Positive and Negative Link Baiting: The Risks and Rewards

warning-signGetting into the link bait debate always gets controversial. In fact I often regret it because it seems as though everyone has distinct, borderline passionate, feelings on the subject.

It’s pretty clear that the predominant classification of the kind of content most frequently known as “link bait” is negative. People hate it. People attack it. But people still link to it. So it lives on.

Everything in SEO has gray area. Link bait is no different. If you create anything with the hope that it will serve as “Bait” for linkers, it’s link bait. Whether that means you planned and executed a complicated plan, or laid out a drunken rant against JavaScript.

My last post talked a lot about categorizing link bait and distinguishing link bait from general content. So I’ll keep this brief:

  • Not Link Bait – Is average content that may answer questions or provide valid information but is standard issue. In fact you can most likely find 15 other websites that have something similar.
  • Good Link Bait – Is the kind of work that an author can take pride in because it represents the culmination of a long process or a substantial burst of inspiration. It should also be considered exceptional in its space and provide value to users. In order to be link bait it also has to get links.
  • Bad Link Bait – Is the type of content that is intentionally inflammatory, outlandish, insulting, off-base or just meant to rub people the wrong way. But to be classified as “link bait” it has to pick up links. Otherwise, it’s just making a fool of yourself in public.

When you try to launch a link building campaign whether you head for the dark or the light there are risks and rewards in whatever direction you take.

Good Link Bait

When you go down the link bait high road it can lead to real results. Or not. The thing is you don’t always know. You risk making a flop.

Even if the work is solid, without the right promotion and the right audience, it may not pay off. That means all the time that went into the creation of your 3-month case study may not gain the attention you’d hoped.

On the flip side, though, if you’ve made a few decent contacts in your niche you have the chance to get some help. Whether you reach out to people individually, use social media, newsletters, or even print marketing, the reach of your content can be directly impacted by the size and strength your network. And when a great piece pays off, it can pay off big.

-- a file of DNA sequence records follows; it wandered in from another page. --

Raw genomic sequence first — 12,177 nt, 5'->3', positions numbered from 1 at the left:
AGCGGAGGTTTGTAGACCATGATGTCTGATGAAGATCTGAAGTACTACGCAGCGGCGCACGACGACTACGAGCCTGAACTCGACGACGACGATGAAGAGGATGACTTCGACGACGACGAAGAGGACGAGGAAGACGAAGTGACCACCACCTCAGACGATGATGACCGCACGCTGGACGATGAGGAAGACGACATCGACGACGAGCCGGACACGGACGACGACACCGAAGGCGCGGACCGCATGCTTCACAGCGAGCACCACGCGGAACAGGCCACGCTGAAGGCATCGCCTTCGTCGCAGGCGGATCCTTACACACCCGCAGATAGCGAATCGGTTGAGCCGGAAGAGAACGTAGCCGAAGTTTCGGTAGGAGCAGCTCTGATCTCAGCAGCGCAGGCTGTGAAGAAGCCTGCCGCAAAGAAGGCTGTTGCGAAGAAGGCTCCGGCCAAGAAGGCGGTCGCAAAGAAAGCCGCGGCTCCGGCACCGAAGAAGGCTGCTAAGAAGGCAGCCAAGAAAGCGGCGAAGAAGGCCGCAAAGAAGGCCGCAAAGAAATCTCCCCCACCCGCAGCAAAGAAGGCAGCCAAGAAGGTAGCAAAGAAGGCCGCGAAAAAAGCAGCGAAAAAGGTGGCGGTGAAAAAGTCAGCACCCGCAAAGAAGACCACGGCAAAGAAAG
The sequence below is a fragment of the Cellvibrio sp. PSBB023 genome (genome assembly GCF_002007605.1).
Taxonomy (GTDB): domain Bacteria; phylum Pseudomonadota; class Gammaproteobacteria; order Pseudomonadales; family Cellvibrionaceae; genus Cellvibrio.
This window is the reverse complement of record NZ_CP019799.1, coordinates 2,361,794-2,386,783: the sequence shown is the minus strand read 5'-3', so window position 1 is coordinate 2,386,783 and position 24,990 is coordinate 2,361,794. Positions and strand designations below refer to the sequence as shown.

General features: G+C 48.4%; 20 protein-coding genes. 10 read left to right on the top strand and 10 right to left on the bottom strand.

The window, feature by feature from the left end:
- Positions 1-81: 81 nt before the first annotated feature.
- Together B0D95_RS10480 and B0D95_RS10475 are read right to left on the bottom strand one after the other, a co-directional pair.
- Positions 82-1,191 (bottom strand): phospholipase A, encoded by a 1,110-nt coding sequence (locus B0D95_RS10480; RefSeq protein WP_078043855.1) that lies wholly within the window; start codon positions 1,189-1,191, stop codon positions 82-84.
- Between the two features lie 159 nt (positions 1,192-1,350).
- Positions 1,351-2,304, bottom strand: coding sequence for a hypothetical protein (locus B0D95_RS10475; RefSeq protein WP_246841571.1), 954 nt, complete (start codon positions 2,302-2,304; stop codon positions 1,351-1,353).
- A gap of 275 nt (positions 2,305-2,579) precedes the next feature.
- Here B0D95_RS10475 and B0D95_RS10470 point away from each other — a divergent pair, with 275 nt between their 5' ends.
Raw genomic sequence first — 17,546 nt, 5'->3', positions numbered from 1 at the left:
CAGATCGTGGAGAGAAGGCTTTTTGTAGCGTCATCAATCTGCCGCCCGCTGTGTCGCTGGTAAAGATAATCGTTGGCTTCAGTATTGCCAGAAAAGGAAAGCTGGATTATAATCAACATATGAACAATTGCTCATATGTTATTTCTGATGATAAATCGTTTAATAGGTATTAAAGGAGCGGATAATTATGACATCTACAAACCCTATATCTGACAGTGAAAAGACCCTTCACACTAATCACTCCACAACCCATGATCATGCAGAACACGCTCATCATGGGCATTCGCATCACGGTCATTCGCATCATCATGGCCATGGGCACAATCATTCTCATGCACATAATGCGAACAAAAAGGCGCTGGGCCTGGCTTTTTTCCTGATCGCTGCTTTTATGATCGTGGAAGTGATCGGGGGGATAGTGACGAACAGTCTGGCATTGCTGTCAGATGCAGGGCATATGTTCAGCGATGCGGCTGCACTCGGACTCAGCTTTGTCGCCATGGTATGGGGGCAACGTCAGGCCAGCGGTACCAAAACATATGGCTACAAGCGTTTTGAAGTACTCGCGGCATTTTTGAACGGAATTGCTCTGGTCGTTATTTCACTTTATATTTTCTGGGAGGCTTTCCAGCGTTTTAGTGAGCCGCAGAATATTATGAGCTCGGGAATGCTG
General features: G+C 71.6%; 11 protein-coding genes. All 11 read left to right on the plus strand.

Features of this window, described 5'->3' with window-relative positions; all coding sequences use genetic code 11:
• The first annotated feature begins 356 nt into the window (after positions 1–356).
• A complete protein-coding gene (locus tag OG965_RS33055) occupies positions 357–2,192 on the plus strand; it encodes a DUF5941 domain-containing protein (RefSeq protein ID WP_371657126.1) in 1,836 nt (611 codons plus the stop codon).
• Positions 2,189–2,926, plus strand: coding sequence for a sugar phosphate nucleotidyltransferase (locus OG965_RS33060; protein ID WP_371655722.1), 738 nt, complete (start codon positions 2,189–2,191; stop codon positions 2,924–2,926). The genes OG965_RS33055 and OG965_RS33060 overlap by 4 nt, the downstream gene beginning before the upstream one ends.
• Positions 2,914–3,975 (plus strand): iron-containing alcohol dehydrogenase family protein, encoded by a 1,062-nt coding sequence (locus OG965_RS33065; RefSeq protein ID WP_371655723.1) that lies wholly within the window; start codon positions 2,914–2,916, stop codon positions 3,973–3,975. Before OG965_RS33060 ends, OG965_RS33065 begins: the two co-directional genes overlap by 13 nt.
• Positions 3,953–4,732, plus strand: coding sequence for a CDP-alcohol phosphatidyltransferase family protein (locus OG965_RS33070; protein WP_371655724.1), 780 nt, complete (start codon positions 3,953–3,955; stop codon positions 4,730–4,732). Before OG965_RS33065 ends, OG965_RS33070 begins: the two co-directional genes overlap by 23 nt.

A great piece of legitimate link bait can keep attracting links for a long time. If you were to put together, perhaps, 131 strategies for getting links would you be shocked to find people still commenting on it a decade later? That’s the thing, if you think you can deliver, and have the means to disseminate it, positive link baiting is an amazing strategy.

Bad Link Bait

We’ve all been exposed to some negative link bait at one point or another. It’s the reason the entire concept of link bait seems icky. But it still proves effective, so negative link bait keeps popping up. Just like dandelions. They’re gonna keep sprouting on the lawn because the neighborhood kids like to blow the seeds around.

Yes, you may get links when you decide to announce that “SEO has Gout”. Some people can, and have, made an excellent living out of being jerks. But it doesn’t make you fun at parties. No judgment, just saying.

Sometimes being a controversial character, or taking an unpopular stance can make you interesting, even adored in some cases. Look at Howard Stern. But there is an art to it. People enjoy a good debate, but everybody gets uncomfortable watching a couple fight in public. If you set out to alienate or hurt someone; you will. If you do it by accident, you learn.

Anybody can stumble into a hot zone without realizing it. It happens. At that point you try to run damage control and mitigate the fall out. But intentionally trying to rile a community for the sake of links or comments can backfire.

Being purposefully contrary can lead to a loss in credibility and a strain on your connections. It might not take a powerful network to spread something that people think is crazy. But next time you need a favor you might find some of your resources tapped out. You may also discover that your reputation as a pot stirrer outweighs your distinction as an authority.

Choose Your Bait Wisely

There’s an old expression about catching more flies with honey than vinegar. We’d like to think that holds up on the web. But when it comes to negative link bait, it appears that some flies really dig Balsamic.

It may be less work that goes into negative link baiting and it may yield more results faster, but in the long term is it really good for you, your reputation, or your site? And positive link baiting may take longer and sometimes prove fruitless, but when you do well, you do really well.

Wait…you know, come to think of it link baiting sounds a lot like, pretty much, every other kind of link building out there. If you take shortcuts and go for the low hanging fruit you may see short term benefits that fade out quickly. But if you put in the time and effort to do the hard work you build a strong presence over time.

Huh. Weird.

Related reading

SEO is a team sport: How brands and agencies organize work
Seven SEO tips for image link building to generate more traffic
transformation of search summit 2019
How to improve SEO using data science